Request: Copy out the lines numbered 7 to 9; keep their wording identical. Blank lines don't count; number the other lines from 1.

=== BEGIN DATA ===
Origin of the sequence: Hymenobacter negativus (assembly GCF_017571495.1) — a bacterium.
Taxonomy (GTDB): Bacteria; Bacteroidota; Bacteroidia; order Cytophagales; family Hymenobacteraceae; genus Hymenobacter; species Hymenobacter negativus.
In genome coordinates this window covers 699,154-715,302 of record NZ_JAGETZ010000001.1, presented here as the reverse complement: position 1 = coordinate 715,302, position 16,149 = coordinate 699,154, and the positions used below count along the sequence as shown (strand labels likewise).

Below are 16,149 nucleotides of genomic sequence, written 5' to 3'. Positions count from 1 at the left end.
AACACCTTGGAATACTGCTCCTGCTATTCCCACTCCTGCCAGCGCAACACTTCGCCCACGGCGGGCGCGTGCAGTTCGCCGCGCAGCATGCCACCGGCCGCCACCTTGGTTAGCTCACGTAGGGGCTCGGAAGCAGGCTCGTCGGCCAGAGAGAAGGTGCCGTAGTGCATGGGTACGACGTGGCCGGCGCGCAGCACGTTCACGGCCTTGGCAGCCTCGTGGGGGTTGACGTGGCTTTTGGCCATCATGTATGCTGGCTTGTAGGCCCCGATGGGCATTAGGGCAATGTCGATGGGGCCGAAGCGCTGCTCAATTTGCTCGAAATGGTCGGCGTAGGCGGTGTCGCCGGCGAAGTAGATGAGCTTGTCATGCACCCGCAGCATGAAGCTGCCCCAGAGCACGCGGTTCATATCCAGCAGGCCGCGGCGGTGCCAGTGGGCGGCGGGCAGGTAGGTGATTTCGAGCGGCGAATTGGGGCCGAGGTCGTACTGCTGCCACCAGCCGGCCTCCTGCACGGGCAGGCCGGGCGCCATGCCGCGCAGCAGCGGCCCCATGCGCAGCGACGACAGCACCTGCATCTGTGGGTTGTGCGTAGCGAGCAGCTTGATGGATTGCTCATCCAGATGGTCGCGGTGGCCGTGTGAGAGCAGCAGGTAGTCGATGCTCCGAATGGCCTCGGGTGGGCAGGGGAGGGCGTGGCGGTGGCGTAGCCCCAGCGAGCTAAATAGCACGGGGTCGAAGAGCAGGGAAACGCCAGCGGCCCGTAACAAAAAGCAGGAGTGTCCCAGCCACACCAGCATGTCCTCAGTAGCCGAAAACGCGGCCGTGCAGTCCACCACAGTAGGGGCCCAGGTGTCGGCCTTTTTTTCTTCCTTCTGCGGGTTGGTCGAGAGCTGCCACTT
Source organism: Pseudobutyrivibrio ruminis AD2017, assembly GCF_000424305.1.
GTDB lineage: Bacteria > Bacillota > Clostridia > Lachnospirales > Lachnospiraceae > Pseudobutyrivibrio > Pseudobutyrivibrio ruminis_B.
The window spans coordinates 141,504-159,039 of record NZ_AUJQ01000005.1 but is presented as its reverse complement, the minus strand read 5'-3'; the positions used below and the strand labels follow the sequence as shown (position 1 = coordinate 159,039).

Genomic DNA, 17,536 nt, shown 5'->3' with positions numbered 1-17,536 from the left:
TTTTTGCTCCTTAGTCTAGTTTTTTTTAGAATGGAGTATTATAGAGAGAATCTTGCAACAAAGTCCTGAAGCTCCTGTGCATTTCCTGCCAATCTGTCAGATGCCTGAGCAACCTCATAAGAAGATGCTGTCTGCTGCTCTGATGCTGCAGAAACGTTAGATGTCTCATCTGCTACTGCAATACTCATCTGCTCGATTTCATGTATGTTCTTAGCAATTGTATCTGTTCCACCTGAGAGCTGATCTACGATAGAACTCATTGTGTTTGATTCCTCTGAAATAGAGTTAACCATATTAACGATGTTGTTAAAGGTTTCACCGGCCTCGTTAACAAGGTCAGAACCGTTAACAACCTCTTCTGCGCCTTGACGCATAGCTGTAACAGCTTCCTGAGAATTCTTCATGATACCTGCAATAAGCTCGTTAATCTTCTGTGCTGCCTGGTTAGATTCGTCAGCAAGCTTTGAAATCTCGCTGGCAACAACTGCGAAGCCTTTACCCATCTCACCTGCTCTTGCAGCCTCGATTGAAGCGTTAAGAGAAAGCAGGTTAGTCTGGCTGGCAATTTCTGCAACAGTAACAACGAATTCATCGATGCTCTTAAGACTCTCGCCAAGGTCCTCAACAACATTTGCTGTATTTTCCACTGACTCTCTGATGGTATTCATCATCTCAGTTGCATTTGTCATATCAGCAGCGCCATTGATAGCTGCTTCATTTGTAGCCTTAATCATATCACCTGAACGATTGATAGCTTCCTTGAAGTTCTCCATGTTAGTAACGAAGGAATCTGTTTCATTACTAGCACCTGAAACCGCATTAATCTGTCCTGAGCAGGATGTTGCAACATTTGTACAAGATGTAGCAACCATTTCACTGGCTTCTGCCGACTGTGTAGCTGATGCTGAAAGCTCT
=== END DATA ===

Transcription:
GTDB lineage: Bacteria > Bacillota > Clostridia > Lachnospirales > Lachnospiraceae > Pseudobutyrivibrio > Pseudobutyrivibrio ruminis_B.
The window spans coordinates 141,504-159,039 of record NZ_AUJQ01000005.1 but is presented as its reverse complement, the minus strand read 5'-3'; the positions used below and the strand labels follow the sequence as shown (position 1 = coordinate 159,039).

Genomic DNA, 17,536 nt, shown 5'->3' with positions numbered 1-17,536 from the left: